Fickell Ready to Build on Tressel’s Foundation
By Brandon Castel
COLUMBUS, Ohio — It is the job no one wants. Replacing a coaching legend who left the game at the height of his career in the midst of controversy.
And yet, no one seems better suited for the responsibility of succeeding Jim Tressel at Ohio State than interim head coach Luke Fickell.
Interim Head Coach Luke Fickell
Just 37 years of age, Fickell has never been a head football coach. In fact, he’s never truly been a coordinator. His official title at Ohio State last season was co-defensive coordinator, but he worked under Jim Heacock, who has served as the Buckeyes’ defensive coordinator since 2005.
Fickell was promoted to assistant head coach after Darrell Hazell took the head coaching job at Kent State. Suddenly he has been thrust into the national spotlight as the interim head coach at one of the most high profile football programs in the country.
“I know that any one of our coaches could be thrust into this situation, and I promise you that this place would be successful and we wouldn't miss a beat for a couple of reasons,” Fickell said back in March, when he was announced as the interim coach for what, at the time, was only a 5-game suspension for Tressel.
“(First) because of the foundation that has been set here. I'm talking about the foundation from a hundred years ago, but more importantly I'm talking about the foundation over the past 10 years that Coach Tressel has set here.”
For 10 years, Tressel wasn’t just a part of Ohio State football, he was Ohio State football. Having taken over for a largely unpopular coach (primarily because of his inability to beat Michigan) in John Cooper, Tressel gained instantaneous credibility with the fan base when he announced, “I can assure you that you will be proud of your young people in the classroom, in the community, and most especially in 310 days in Ann Arbor.”
Tressel made everyone proud to be a Buckeye.
Interim Head Coach Luke Fickell
He won a national championship, beat Michigan an unprecedented nine times in a 10-year span and had a better winning percentage (82.8) than legendary Ohio State coach Woody Hayes (76.1). Like Woody, Tressel leaves in a state of turmoil, but that doesn’t change the enormous shoes he left to fill on the sidelines of Ohio Stadium.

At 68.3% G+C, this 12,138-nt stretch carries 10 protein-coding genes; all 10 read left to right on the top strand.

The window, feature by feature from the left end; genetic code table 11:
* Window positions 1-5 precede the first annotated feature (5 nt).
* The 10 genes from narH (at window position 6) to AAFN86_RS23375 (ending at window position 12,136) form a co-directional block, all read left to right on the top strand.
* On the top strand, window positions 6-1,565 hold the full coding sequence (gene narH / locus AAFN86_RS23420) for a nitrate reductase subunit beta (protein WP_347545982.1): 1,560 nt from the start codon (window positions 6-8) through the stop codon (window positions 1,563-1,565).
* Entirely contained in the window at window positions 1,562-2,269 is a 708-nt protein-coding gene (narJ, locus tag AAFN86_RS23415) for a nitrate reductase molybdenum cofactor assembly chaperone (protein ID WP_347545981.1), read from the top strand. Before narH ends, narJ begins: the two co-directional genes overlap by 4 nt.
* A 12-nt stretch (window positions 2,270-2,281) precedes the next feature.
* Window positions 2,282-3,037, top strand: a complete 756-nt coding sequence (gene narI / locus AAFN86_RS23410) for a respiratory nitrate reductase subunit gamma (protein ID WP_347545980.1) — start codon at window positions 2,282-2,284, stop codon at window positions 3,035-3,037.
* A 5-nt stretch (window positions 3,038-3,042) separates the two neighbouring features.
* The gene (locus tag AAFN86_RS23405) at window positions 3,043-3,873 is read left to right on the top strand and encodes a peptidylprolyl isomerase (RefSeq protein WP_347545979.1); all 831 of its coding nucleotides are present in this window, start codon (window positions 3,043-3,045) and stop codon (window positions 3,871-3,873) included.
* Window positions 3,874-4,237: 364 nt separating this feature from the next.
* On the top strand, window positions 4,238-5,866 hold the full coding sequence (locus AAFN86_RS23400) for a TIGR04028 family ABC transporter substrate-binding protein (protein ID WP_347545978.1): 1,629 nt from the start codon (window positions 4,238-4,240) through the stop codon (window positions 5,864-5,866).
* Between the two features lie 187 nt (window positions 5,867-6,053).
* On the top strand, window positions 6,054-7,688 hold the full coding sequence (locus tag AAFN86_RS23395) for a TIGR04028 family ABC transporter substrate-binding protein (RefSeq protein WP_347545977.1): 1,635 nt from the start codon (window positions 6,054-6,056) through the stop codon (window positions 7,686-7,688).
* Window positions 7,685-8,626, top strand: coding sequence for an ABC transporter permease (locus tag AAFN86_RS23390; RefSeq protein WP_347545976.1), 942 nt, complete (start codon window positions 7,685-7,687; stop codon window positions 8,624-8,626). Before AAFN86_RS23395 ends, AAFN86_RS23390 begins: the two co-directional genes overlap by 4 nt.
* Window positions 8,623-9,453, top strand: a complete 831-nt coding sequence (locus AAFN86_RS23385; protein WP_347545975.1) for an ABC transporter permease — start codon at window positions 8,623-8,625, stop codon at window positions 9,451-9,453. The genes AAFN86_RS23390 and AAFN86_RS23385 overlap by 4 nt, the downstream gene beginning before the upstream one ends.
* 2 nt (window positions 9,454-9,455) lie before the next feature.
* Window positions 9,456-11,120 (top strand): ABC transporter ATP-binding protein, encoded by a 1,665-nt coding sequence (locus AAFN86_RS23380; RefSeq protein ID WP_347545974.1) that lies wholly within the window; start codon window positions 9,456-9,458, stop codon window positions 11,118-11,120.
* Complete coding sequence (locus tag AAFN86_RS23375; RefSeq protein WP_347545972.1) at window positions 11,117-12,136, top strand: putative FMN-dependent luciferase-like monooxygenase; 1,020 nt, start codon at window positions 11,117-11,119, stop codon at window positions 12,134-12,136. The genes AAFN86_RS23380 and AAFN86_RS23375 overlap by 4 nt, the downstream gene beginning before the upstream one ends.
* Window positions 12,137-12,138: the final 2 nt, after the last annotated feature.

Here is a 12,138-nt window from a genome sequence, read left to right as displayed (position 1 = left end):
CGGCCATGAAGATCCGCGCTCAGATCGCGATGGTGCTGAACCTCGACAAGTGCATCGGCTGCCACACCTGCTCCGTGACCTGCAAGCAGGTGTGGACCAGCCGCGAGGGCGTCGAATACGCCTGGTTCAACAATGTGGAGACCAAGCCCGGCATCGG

“This place is not about one person. It's not about Coach Tress. It's not about whoever's going to be wearing the headset on Saturday afternoon,” said Fickell, who has coached as an assistant under Tressel for the past nine seasons.
“It's much bigger than that, and we always know that. Ohio State football never has been and never will be about just one person in particular.”
Right now, however, it’s all about Luke Fickell.
A native of Columbus, Fickell played his high school football at Columbus DeSales before signing to play with the Buckeyes under Cooper in 1992. After redshirting his first season in Columbus, Fickell became a standout nose guard on some of the most talented defenses in school history.
He started a school-record 50-straight games at nose guard from 1993-96, playing alongside the likes of Mike Vrabel, Matt Finkes and Andy Katzenmoyer. The Buckeyes were 41-8-1 during that stretch with two Big Ten championships and a memorable Rose Bowl win over Arizona State.
“I know that being my alma mater, the Ohio State University is something I can truly tell you that I know love and respect with all of my heart,” said Fickell, who finished his career with 212 total tackles, including 26 tackles-for-loss and six sacks.
“And it's something that has been a part of me since I can't remember when. And that's something that I'm really truly proud of.”
Fickell is Buckeye in every sense of the word. After being hired as a graduate assistant under Cooper in 1999, he spent two brief seasons coaching the defensive line at the University of Akron, but quickly returned to Columbus when Tressel needed a special teams coach in 2002.
Last season he was named Assistant Coach of the Year by the American Football Coaches Association (AFCA), but Fickell has always been destined to be a head coach. He passed up a number of opportunities to coach elsewhere, including a job at Notre Dame to stick with the Buckeyes because he believes in Ohio State and he believes in the foundation that Tressel built in Columbus over the past decade.
“It's the people, the kids, the young adults that we have in this program. They are dedicated and determined to do everything they can for this school, this football program and our leader,” Fickell said back in March.
“It's about Ohio State football, and most importantly it's going to be about these 2011 Buckeyes. I know we stress as coaches all the time in our rooms and in our staff meetings, that we tell our kids that we know we'll go so much further as a team when nobody cares who gets the credit.”
If Fickell can find a way to win, especially without five of his top players for the first five games of the season, someone is going to have to take the credit.
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